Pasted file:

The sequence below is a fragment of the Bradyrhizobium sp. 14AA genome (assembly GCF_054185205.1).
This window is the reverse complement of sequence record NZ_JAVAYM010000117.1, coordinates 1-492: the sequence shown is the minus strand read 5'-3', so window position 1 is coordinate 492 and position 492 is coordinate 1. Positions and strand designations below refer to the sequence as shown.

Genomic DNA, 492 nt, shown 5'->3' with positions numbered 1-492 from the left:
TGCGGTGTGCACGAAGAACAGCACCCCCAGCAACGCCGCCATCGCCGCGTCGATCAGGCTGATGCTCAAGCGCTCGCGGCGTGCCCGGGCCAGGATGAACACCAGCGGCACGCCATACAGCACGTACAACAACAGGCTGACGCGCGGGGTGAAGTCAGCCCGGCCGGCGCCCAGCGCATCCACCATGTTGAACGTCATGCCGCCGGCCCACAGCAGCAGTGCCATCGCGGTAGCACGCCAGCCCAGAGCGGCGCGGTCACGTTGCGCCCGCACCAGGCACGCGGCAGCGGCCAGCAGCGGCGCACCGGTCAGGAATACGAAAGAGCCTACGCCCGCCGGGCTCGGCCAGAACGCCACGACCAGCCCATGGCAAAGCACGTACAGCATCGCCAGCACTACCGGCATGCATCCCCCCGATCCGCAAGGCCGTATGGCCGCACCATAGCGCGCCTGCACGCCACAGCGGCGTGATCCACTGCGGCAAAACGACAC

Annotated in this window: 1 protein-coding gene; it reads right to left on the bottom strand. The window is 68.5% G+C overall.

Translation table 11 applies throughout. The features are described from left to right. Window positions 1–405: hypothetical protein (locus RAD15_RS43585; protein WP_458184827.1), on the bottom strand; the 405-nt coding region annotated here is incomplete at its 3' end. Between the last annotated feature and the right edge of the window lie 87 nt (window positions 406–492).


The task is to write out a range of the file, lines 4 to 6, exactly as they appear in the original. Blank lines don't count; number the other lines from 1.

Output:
TGCGGTGTGCACGAAGAACAGCACCCCCAGCAACGCCGCCATCGCCGCGTCGATCAGGCTGATGCTCAAGCGCTCGCGGCGTGCCCGGGCCAGGATGAACACCAGCGGCACGCCATACAGCACGTACAACAACAGGCTGACGCGCGGGGTGAAGTCAGCCCGGCCGGCGCCCAGCGCATCCACCATGTTGAACGTCATGCCGCCGGCCCACAGCAGCAGTGCCATCGCGGTAGCACGCCAGCCCAGAGCGGCGCGGTCACGTTGCGCCCGCACCAGGCACGCGGCAGCGGCCAGCAGCGGCGCACCGGTCAGGAATACGAAAGAGCCTACGCCCGCCGGGCTCGGCCAGAACGCCACGACCAGCCCATGGCAAAGCACGTACAGCATCGCCAGCACTACCGGCATGCATCCCCCCGATCCGCAAGGCCGTATGGCCGCACCATAGCGCGCCTGCACGCCACAGCGGCGTGATCCACTGCGGCAAAACGACAC

Annotated in this window: 1 protein-coding gene; it reads right to left on the bottom strand. The window is 68.5% G+C overall.

Translation table 11 applies throughout. The features are described from left to right. Window positions 1–405: hypothetical protein (locus RAD15_RS43585; protein WP_458184827.1), on the bottom strand; the 405-nt coding region annotated here is incomplete at its 3' end. Between the last annotated feature and the right edge of the window lie 87 nt (window positions 406–492).